Minerals are essential to the way we live and a crucial part of the low carbon economy.
Like it or not, our modern economy can’t function without mining. Everything we depend on is either made from minerals or relies on minerals for its production and distribution. Watch Dr Kenneth J Reid, Professor Emeritus, University of Minnesota explain why.
The products of mining are essential for modern society. Aggregates for infrastructure, housing, concrete; coking coal for steel; gold, copper, cobalt, rare earth elements (REEs), lithium and vanadium for electronics, hybrid cars, solar panels, batteries - this list goes on (we can provide plenty of further detail). We mine to meet demand and the demand for minerals exists to maintain and grow our standard of living, in New Zealand and globally.
This reliance on natural resources is not going to decrease.
A recent report by the World Bank, The Growing Role of Minerals and Metals for a Low Carbon Future, predicted increased demand for many minerals as we move to a lower carbon economy. New Zealand has the potential to supply many of these.
In 2018, a mineral potential study, by GNS commissioned by the Ministry of Business, Innovation and Employment, found possible areas of lithium, nickel-cobalt and rare earth minerals in New Zealand. The study concluded there was a high potential for lithium along the West Coast and the Taupō volcanic range, nickel-cobalt in Tasman-Marlborough and Southland, and rare earth minerals on the West Coast.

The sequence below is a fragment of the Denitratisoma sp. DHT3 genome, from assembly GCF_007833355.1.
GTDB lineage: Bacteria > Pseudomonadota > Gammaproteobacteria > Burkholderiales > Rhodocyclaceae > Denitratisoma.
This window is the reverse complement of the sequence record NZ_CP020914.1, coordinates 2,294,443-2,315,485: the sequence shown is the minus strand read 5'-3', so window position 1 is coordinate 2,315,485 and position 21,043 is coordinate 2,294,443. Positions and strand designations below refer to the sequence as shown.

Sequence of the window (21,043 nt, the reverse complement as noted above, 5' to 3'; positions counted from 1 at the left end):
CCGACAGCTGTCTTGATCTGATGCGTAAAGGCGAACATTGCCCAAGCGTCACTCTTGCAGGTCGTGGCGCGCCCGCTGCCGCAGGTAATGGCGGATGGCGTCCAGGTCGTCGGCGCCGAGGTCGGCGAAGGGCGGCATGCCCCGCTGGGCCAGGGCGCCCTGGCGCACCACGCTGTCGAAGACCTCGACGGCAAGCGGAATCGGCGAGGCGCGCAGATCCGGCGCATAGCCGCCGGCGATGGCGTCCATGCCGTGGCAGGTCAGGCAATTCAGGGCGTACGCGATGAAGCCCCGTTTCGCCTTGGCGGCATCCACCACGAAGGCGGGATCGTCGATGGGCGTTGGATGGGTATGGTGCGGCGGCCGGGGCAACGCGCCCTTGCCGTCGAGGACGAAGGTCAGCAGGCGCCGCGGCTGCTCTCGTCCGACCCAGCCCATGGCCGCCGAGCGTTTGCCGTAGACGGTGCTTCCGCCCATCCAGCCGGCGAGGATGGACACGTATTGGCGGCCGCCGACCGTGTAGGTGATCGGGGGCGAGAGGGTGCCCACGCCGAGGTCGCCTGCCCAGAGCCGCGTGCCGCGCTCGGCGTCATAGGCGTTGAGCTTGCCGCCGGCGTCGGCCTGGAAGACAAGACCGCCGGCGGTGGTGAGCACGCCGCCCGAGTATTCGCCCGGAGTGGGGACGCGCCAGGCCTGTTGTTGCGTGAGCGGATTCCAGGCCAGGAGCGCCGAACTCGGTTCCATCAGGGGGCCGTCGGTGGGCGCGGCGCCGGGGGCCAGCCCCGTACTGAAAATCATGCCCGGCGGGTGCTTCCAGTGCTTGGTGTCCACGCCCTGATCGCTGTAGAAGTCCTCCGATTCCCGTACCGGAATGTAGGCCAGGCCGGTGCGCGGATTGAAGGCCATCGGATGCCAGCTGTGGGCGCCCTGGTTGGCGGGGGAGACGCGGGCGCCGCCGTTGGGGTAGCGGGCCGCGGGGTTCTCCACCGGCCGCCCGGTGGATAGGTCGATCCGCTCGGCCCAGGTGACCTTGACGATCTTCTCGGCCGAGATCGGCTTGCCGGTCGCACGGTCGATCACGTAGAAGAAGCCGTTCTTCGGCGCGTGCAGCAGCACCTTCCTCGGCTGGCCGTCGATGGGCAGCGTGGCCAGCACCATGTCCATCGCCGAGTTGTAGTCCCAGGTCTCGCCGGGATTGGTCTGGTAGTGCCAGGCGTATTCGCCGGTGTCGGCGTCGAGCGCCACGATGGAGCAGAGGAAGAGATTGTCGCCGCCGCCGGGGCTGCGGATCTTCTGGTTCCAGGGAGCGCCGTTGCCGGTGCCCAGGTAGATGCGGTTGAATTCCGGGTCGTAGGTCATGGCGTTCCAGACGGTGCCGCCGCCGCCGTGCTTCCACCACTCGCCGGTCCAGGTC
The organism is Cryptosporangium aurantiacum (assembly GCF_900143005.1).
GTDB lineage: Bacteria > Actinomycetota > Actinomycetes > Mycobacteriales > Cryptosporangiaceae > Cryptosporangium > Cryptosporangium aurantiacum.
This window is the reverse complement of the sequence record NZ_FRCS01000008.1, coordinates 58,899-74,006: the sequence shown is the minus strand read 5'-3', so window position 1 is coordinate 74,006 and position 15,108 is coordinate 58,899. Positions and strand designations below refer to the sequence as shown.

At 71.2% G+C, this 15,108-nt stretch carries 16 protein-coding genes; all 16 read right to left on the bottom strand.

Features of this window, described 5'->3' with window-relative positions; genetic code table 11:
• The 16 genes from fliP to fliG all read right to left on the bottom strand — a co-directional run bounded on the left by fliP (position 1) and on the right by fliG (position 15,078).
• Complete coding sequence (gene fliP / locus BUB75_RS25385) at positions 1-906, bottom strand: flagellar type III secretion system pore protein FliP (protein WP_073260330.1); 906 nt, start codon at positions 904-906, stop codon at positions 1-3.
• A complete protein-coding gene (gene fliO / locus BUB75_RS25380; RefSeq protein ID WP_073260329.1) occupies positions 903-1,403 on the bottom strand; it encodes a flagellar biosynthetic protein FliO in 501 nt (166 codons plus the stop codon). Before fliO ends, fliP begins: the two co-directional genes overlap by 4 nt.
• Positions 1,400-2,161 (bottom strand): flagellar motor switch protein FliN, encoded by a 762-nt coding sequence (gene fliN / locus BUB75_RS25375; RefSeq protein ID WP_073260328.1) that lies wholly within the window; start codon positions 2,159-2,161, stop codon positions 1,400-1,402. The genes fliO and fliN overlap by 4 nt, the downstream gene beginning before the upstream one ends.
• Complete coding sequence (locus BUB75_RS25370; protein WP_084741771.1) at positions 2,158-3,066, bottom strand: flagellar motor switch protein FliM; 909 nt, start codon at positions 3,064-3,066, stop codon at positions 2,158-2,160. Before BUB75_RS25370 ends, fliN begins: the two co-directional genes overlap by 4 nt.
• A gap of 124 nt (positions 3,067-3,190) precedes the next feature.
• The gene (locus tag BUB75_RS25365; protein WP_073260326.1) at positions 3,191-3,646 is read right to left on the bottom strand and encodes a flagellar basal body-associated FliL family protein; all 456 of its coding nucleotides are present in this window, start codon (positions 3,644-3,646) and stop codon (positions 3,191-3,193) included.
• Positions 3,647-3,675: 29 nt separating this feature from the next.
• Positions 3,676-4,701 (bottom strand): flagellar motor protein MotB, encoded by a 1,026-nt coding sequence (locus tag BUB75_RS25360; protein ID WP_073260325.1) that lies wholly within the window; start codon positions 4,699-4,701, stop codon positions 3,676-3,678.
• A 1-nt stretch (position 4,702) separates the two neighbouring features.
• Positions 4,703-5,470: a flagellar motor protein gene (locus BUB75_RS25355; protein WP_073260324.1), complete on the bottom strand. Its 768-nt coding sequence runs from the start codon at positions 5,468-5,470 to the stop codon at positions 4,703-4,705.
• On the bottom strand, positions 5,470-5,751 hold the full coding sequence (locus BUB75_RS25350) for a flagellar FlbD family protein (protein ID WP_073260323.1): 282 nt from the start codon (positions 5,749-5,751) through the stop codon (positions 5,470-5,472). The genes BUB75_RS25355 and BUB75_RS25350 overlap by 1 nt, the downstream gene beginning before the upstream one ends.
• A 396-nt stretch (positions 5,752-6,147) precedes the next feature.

Energy and Resource Minister Megan Woods said the report provided the government with a strong basis upon which to make decisions on the future of mineral mining in New Zealand.
"There is sky-rocketing demand around the world for minerals which are used in clean-tech and which can aid our transition to a low-carbon economy," Ms Woods said. "That demand represents a real economic opportunity for New Zealand."
Rare Earth Elements have been flagged as of significant strategic importance – the government has rightly made many references to strategic minerals, including at the 2018 Minerals Forum. A GNS study found 79% of land prospective for Rare Earth Elements in New Zealand lies in the conservation estate. The same study found that 69% is the figure for nickel-cobalt and for lithium its 66%.
If we don’t mine in New Zealand, we simply import the resources we need from other countries. We can choose to allow all mining to occur overseas, but that will often be in places with lower environmental and safety standards than we have in New Zealand, and sometimes in places where labour is exploited. We believe most responsible New Zealanders would not be comfortable simply shifting the issue offshore. And even if you overlook the environmental trade-off, the increased carbon footprint (and associated costs) of importing minerals from overseas make no sense.
The 8 arguments against the ban (click each argument to see more detail).